yourself,” she replied not even looking up.
poolside at the Good Harbor assisted
living complex up in Peabody, just off Route 128, the long, circumferential
road that old windbag Paul Dever had built back in
the 50’s when he was governor. “Dever Forever” his placards had read, the only problem
being forever lasted only one term.
eyeing you,” he said, standing there blocking out the sunshine, his swimming
goggles high up on his bald pate, the water running in rivulets down his saggy
jowls and onto the concrete deck.
right?” she answered, glancing up from her newspaper. “You’ve been eyeing me? Is that what you said? What are you, a teenager?”
eighty-two,” he offered tentatively.
a hand over her eyes and stared up at him for a long beat. “Well, I’m not telling you how old I am. Not until I know your name at least.”
“Can I sit
background Frank Sinatra sang “The Second Time Around,” half the people living
here probably having buried at least two husbands or wives, maybe even three,
many of them way out in front of any second time around.
free country,” she replied, reaching for a tissue, honking her nose.
he said, easing into a beach chair.
you. I’m not deaf.”
“So who are
Now the guy
was trying to play it suave, she thought.
He stood and yanked on the beach chair, pulling it adjacent to hers,
practically sitting in her lap. He
smiled at her through tobacco-stained teeth and tried to ease back into the
chair the way Cary Grant had in that movie he had made with Grace Kelly, the
one made on the French Riviera, the one about the cat burglar.
“You want a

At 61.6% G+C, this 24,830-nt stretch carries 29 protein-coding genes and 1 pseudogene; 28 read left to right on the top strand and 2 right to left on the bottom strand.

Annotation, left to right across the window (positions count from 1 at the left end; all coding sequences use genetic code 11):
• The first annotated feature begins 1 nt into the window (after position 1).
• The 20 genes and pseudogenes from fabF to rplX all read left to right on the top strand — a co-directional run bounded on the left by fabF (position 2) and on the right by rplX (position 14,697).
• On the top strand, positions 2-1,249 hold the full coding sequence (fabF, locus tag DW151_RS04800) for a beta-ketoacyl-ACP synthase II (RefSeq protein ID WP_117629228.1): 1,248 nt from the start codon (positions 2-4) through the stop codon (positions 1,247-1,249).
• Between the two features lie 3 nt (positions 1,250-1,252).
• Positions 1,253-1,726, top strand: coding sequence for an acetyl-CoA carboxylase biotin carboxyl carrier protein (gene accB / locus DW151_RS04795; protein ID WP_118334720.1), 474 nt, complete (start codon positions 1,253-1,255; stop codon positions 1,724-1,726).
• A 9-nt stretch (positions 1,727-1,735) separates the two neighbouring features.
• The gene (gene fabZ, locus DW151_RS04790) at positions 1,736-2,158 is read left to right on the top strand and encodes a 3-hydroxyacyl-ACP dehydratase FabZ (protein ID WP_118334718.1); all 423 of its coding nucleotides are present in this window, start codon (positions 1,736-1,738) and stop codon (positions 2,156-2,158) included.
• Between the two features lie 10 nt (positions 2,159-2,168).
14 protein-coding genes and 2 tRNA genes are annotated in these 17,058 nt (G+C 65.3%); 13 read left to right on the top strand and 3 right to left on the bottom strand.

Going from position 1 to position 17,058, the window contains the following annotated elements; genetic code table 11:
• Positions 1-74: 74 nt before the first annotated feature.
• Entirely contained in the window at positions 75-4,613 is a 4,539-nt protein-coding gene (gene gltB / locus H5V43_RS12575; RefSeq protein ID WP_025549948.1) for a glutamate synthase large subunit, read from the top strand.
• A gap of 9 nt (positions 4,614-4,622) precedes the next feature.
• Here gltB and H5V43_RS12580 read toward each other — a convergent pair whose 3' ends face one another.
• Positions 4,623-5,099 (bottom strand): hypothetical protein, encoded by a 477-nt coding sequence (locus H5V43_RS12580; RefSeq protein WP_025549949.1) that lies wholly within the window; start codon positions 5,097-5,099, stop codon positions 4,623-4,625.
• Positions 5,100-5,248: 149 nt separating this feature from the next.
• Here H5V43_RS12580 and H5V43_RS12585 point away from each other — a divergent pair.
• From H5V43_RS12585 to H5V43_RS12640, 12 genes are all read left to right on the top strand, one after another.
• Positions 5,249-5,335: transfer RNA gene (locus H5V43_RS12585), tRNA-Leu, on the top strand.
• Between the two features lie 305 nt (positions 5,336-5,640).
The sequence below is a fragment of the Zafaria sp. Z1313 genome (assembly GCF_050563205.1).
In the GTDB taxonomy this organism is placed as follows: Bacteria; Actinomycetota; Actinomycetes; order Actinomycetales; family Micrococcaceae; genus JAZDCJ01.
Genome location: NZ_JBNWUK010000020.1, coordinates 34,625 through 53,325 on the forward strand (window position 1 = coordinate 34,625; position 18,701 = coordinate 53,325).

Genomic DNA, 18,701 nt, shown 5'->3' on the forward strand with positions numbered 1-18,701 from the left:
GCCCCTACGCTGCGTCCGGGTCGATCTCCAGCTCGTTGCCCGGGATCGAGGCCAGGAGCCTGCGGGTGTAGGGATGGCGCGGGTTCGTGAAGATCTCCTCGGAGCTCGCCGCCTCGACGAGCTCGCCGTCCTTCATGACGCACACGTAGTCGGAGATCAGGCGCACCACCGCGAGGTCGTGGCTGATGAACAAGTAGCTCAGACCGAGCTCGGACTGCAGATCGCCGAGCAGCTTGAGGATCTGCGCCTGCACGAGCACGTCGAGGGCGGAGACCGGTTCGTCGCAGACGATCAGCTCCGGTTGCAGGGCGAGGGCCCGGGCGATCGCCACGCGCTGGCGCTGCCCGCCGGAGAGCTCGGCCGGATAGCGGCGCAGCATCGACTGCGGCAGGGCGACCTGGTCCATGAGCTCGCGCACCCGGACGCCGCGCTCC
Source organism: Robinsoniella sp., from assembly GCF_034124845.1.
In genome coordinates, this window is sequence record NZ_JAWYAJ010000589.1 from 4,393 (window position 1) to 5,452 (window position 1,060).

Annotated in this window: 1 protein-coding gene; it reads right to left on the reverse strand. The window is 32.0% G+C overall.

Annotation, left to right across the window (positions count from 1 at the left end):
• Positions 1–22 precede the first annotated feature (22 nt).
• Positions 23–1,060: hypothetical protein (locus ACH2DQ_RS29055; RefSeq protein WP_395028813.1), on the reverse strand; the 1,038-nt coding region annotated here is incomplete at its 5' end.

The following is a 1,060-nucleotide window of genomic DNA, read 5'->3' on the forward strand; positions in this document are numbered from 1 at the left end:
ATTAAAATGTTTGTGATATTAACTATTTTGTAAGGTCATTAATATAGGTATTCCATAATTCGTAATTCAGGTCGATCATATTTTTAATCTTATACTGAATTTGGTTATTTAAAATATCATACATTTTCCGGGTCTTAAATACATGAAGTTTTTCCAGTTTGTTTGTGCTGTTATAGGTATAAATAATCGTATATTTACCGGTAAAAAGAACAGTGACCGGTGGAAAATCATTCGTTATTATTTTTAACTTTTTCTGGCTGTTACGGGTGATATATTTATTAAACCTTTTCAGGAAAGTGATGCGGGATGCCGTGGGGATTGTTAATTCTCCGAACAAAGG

“I got a
drink,” she replied, pointing a bony arthritic finger toward the water mixed
Sinatra?” he asked.
“I did in
his day, but he didn’t know when to quit.
Listen to him now, trying to hit the high notes, the dumb guinea not
knowing he’s lost it.”
Italian,” Tony protested.
“No need to
be offensive, Ethel.”
she replied, sitting a bit more erect in the beach chair. “I tell it like it is.”
moment Tony thought about planning his retreat, but instead he leaned forward
to make a point. “My experience with
people who tell it like it is is that they can’t take
it when someone else tells it like it is.”
In front of
them, four men and four women played volleyball in the pool, the nylon net set
maybe two feet above the waterline, the round ball remaining in play for one
trip across the net after each serve.
Might as well just stand still there in the water, Ethel thought.
didn’t reply, Tony tried another approach.
“So how long you been in here?” he asked, not looking at her, instead
directing his attention to the eight statues in the pool.
it sound like we’re in prison,” Ethel replied scornfully. “How long have I been in? Two months put in toward a life stretch, and
no time off for good behavior,” she giggled.
out loud. “I like a girl with a sense of
sipped some more of the Benefiber. At least it was the color of water and didn’t
sit like lead on the bottom of the glass like that other stuff. That way half the population didn’t know what
she was imbiding and then want to talk about bowel
come I’m the chosen one?” she asked, as if she wasn’t particularly interested
in his answer.
“Why, ya mean?” Tony asked, puzzled.
matter?” Don’t you talk English?” she
replied disdainfully. “Ya is n